The CAP Code required that marketers must not discourage essential treatment for conditions for which medical supervision should be sought. For example, they must not offer specific advice on, diagnosis or treatment for such conditions unless that advice, diagnosis or treatment was conducted under the supervision of a suitably qualified medical professional. Among other conditions, the ad referred to “migraines”, “chronic pain”, “woman’s [sic] health issues”, “depression”, “asthma”, and “rheumatoid arthritis”, which we considered were conditions for which medical supervision should be sought, and therefore advice, diagnosis or treatment must be conducted under the supervision of a suitably qualified medical professional. We noted that the practice was run by a GMC-registered GP, who we considered was a suitably qualified health professional. However, the individual homeopaths were not registered and did not hold the same qualifications. Therefore, Homeopathy UK had not shown that all treatment and diagnoses conducted at the practice would be conducted under the supervision of a suitably qualified medical professional. Because Homeopathy UK had not supplied evidence that treatment would always be carried out by a suitably qualified health professional, and because reference to the conditions listed in the ad could discourage consumers from seeking essential treatment under the supervision of a suitably qualified health professional, we concluded that the ad had breached the Code.
On that point the ad breached CAP Code (Edition 12) rule 12.2 (Medicines, medical devices, health-related products and beauty products).
We considered that consumers would understand the claim “People in the UK have been using [homeopathy] to successfully help with anxiety, chronic pain … eczema, chronic fatigue syndrome … IBS” to mean that homeopathy could be used to successfully treat those conditions … when we reviewed the evidence provided by Homeopathy UK, we considered that the studies provided did not meet the standard of evidence we required for the types of claims being made, both in terms of adequacy and relevance…
The ad must not appear again in the form complained about. We told Homeopathy UK to ensure their future marketing communications did not to refer to conditions for which advice should be sought from suitably qualified health professionals. We also told them to ensure they did not make claims for homeopathy unless they were supported with robust evidence.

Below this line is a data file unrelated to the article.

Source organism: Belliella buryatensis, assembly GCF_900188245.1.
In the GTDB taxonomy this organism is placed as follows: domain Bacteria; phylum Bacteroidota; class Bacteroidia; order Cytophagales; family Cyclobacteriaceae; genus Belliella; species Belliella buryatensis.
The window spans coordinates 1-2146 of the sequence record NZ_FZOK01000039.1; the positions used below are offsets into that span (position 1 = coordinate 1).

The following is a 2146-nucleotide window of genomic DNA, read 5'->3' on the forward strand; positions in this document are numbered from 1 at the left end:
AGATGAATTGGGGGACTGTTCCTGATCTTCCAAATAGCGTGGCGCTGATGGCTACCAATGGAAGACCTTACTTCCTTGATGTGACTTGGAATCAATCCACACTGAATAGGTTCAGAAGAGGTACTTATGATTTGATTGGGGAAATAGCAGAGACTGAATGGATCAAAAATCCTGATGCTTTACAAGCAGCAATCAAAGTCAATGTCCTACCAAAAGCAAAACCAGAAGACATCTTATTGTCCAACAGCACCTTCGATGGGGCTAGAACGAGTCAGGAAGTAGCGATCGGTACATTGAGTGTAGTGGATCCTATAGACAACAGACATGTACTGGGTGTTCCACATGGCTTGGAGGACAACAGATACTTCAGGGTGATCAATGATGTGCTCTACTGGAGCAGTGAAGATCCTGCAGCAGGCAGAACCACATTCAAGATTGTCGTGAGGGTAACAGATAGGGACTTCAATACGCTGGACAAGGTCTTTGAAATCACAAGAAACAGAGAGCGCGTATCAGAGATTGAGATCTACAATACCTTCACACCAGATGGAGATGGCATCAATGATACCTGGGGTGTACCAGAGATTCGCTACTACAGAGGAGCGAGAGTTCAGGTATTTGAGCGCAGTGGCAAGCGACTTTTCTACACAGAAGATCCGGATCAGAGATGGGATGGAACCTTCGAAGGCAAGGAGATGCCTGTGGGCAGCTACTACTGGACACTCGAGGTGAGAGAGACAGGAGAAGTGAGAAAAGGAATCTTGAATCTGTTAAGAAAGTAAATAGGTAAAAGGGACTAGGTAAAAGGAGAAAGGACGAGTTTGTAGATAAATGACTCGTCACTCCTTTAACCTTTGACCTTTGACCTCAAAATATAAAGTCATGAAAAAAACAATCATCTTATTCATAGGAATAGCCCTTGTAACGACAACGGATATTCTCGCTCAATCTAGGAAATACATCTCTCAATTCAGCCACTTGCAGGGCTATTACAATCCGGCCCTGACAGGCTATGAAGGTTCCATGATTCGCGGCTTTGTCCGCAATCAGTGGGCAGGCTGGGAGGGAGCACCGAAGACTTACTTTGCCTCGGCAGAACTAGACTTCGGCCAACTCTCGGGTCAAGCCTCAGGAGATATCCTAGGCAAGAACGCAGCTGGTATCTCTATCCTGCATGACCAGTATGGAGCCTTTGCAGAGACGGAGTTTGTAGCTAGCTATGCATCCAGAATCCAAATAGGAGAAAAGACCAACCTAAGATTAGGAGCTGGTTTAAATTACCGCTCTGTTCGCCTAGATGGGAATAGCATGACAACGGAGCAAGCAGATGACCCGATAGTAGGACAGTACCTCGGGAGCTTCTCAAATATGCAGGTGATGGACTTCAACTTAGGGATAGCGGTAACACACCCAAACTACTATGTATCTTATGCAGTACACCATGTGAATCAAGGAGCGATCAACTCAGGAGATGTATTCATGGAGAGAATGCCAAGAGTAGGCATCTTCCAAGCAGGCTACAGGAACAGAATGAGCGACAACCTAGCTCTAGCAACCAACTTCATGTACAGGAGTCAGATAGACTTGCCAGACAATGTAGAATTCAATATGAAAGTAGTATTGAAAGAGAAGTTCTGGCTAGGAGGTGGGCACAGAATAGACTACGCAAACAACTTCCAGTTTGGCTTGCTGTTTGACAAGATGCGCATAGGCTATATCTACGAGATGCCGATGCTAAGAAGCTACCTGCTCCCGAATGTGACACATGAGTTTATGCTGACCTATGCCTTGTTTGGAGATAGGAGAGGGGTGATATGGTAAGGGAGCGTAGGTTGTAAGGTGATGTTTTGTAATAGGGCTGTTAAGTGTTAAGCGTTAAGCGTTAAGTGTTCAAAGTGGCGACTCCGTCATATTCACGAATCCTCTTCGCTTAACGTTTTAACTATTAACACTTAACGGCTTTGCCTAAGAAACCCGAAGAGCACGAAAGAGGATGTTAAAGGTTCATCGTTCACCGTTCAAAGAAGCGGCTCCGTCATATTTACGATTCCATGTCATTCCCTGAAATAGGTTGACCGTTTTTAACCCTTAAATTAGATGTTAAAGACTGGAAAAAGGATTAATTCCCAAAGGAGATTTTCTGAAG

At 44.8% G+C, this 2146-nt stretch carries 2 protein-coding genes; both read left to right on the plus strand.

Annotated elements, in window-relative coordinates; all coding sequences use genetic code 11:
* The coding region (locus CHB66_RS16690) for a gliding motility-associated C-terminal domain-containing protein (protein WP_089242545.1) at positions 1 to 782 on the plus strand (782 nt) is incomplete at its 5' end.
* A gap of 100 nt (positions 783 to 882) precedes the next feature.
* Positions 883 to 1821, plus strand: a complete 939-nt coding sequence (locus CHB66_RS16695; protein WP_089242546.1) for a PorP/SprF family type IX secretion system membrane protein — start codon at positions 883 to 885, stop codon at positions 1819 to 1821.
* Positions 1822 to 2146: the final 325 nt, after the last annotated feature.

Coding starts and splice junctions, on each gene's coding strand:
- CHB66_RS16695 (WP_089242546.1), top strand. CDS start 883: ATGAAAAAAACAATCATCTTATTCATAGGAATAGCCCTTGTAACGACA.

Am I reading this correctly?
The ASA seems to be saying that homeopaths are not suitably qualified health professionals and, as no therapeutic claims are supported by robust evidence, that claims for homeopathy are improper.
Qigong is a branch of Traditional Chinese Medicine using meditation, exercise, deep breathing, and other techniques with a view of strengthening the assumed life force ‘qi’ and thus improving health and prolong life. There are several distinct forms of qigong which can be categorized into two main groups, internal qigong, and external qigong. Internal qigong refers to a physical and mental training method for the cultivation of oneself to achieve optimal health in both mind and body. Internal qigong is not dissimilar to tai chi but it also employs the coordination of different breathing patterns and meditation. External qigong refers to a treatment where qigong practitioners direct their qi-energy to the patient with the intention to clear qi-blockages or balance the ﬂow of qi within that patient. According to Taoist and Buddhist beliefs, qigong allows access to higher realms of awareness. The assumptions of qigong are not scientifically plausible and its clinical effectiveness remains unproven.